Find sensory tools that can comfort a child at times of stress. These may include squeezy toys, weighted blankets, a calming video or book, a swing set, or even a pet. If a meltdown occurs, allow your child the time and space to calm themselves down and learn to self-regulate.
At times, that helps them manage their symptoms. And sometimes children seem to age out of some autism signs. Interestingly, researchers say that around 30% of children with autism have less-severe symptoms at the age of 6 years than they did at the age of 3 years.
Reward good behavior.
Positive reinforcement can go a long way with children with ASD, so make an effort to “catch them doing something good.” Praise them when they act appropriately or learn a new skill, being very specific about what behavior they're being praised for.
Science fiction and fantasy are often of great interest to autistic people. Depending on their interest levels and abilities, people on the spectrum may learn every detail of a particular "universe," write their own stories, watch and rewatch movies, read comics, attend conventions, or even make their own costumes.
Yelling at children with autism can cause depression and negatively impact the emotional wellbeing of the child. Depression is associated with several negative outcomes, including functional impairments beyond those associated with autism itself and significant burden on the family system (Pezzimenti & et al., 2019).
Individuals with intellectual and developmental disabilities, including autism, are at increased risk for engaging in problem behavior such as self-injury, aggression, and property destruction. When these behaviors are intense and frequent, they can significantly impair a child's functioning.
In children and teenagers with high-functioning autism, this can present as a limited social circle, difficulty completing group work, or problems sharing toys and materials. Many people with ASD have sensory difficulties. Certain tastes, noises, smells, or feelings can be intolerable.
Autism characteristics can change significantly from ages 3 to 11.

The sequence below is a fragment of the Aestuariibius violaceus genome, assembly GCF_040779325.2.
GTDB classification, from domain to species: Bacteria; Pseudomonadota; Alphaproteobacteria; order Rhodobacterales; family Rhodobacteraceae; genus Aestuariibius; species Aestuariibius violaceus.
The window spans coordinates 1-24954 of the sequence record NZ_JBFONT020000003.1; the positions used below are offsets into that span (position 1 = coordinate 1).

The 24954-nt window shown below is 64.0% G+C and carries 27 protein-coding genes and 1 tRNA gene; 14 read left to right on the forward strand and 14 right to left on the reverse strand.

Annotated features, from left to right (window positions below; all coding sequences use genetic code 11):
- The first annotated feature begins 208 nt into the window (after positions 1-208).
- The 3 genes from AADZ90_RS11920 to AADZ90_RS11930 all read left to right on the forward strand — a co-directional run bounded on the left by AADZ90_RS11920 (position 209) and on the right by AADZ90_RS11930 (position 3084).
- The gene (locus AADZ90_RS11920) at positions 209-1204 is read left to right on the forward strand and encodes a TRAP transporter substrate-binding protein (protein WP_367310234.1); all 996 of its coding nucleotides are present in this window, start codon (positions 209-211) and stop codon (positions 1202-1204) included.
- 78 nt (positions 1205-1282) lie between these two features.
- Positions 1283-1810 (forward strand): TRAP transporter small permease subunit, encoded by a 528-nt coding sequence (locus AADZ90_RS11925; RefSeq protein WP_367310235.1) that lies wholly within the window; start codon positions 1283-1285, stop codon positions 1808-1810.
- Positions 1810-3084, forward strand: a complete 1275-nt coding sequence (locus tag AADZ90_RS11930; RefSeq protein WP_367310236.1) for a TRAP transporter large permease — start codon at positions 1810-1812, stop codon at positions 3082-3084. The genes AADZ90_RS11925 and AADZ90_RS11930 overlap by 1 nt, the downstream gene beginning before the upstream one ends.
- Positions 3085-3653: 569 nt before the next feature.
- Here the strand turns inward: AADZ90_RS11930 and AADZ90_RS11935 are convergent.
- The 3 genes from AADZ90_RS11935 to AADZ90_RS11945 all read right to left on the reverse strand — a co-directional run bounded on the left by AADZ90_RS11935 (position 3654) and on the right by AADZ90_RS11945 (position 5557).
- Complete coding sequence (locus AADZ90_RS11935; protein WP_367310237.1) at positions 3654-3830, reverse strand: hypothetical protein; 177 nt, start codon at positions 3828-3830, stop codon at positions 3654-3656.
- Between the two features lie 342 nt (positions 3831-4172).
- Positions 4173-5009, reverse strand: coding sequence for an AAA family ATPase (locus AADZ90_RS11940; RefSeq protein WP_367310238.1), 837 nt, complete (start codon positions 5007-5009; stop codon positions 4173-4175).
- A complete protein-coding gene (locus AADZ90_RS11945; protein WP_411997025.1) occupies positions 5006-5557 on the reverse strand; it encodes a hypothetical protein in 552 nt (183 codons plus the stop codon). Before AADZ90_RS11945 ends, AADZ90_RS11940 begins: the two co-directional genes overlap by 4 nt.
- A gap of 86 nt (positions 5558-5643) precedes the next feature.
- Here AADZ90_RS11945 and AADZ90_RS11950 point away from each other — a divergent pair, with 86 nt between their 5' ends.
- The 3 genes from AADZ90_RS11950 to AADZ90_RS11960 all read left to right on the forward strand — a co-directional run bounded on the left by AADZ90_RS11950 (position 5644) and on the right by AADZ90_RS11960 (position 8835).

While autism does not necessarily get worse with age, it is important to note that symptoms can vary over the course of a person's life. In fact, research has shown that autism symptoms tend to peak around the ages of 2-3 years old.
In severe cases, an autistic child may never learn to speak or make eye contact. But many children with autism and other autism spectrum disorders are able to live relatively normal lives.
Although your son's reaction sounds more severe than most, many people with autism struggle with a range of fears, phobias and worries. These can range from a debilitating fear of, say, spiders or the dark to chronic anxiety about making mistakes or being late.
Among those with autism, common triggers include disturbing breaks in routine, lack of sleep, jarring “sensory stimuli” (noises, lights, or smells) or even undiagnosed mental health problems. Clearly, it's important to look beyond the behavior itself to identify the underlying cause.
Children on the severe autism spectrum usually face significant challenges with communication and social skills. They are also the most likely to remain non-verbal or unable to communicate effectively and may therefore require augmentative and alternative means of communication.
Level 3 is the most severe level of autism. People with level 3 autism have limited ability to speak clearly. Difficulty with both verbal and nonverbal communication makes it challenging to interact with others. This level of autism requires a higher level of support throughout life.
People with autism may be prone to unusual behaviors. Some children are inattentive, distracted, or even throw loud long-lasting tantrums or meltdowns.
Autistic children love their parents
You may have to learn to see how your child expresses affection and not take it personally if your child doesn't show affection in the way that typical children do.
Many autistic people experience hypersensitivity to bright lights or certain light wavelengths (e.g., LED or fluorescent lights). Certain sounds, smells, textures and tastes can also be overwhelming. This can result in sensory avoidance – trying to get away from stimuli that most people can easily tune out.
Communication challenges. Verbal communication is a challenge for some children with ASD. For parents of such children, communication is a problem that compounds the stress & anxiety of parents. Parents face the challenge that their child is unable to communicate their needs and wants.
Emotional development: autistic children and teenagers
For example, your autistic child might feel all negative or unpleasant emotions as anger. Or they might not recognise when they're excited. Or they might label all emotions that are hard to describe as 'being bored'.